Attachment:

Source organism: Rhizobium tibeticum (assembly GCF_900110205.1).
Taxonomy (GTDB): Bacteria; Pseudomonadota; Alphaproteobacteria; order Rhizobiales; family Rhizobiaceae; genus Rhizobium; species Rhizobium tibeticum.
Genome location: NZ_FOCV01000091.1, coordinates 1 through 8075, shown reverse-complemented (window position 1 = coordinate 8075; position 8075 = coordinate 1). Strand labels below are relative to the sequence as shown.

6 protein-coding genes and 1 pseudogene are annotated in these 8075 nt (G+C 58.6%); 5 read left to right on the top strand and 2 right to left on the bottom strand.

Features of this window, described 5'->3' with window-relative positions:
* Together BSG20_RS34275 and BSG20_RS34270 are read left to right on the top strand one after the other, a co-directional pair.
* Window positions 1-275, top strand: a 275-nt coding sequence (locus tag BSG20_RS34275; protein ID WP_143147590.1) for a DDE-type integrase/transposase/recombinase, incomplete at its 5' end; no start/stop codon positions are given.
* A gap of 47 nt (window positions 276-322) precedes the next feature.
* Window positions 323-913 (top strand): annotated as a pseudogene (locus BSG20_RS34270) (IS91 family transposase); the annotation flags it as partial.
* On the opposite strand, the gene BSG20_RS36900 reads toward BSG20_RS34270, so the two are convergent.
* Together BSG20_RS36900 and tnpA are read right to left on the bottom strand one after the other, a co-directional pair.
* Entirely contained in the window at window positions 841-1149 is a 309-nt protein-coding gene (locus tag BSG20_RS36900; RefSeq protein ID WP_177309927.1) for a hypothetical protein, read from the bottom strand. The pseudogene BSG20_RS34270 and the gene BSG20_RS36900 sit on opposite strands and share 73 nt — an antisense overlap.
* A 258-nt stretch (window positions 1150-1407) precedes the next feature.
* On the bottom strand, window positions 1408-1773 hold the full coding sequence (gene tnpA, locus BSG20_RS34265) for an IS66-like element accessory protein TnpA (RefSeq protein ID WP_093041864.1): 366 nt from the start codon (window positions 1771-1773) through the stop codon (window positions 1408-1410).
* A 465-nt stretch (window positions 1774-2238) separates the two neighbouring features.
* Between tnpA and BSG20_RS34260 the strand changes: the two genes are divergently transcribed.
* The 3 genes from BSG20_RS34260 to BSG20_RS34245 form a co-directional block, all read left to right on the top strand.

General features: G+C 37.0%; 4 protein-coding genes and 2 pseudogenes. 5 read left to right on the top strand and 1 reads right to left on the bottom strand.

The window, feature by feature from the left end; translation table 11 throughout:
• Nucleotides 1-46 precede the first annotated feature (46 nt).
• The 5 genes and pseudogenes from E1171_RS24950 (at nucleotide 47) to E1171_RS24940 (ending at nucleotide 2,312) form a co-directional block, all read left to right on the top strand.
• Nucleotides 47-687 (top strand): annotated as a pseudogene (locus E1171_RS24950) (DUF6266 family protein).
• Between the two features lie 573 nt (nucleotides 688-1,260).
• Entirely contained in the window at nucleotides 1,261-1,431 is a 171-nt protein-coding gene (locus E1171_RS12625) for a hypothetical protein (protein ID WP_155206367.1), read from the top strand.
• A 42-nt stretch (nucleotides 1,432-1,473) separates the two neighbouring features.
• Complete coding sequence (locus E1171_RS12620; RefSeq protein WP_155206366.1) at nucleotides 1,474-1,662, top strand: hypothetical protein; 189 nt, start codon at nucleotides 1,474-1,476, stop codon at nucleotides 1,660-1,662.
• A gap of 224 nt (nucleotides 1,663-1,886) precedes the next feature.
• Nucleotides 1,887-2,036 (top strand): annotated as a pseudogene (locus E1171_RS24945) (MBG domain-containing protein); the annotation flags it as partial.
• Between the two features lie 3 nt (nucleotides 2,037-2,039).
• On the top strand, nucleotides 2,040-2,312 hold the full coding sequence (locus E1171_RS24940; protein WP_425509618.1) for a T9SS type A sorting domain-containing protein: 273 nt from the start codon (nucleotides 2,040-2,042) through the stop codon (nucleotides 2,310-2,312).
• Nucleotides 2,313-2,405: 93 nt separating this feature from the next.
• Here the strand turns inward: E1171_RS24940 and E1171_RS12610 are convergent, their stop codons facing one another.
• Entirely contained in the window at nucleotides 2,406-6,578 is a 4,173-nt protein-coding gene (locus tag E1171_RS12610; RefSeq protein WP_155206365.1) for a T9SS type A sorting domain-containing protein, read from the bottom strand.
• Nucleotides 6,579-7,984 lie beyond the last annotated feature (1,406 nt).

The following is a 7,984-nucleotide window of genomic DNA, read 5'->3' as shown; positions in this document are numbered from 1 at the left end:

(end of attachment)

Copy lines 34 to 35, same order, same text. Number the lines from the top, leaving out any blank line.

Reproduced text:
• Nucleotides 6,579-7,984 lie beyond the last annotated feature (1,406 nt).

The following is a 7,984-nucleotide window of genomic DNA, read 5'->3' as shown; positions in this document are numbered from 1 at the left end: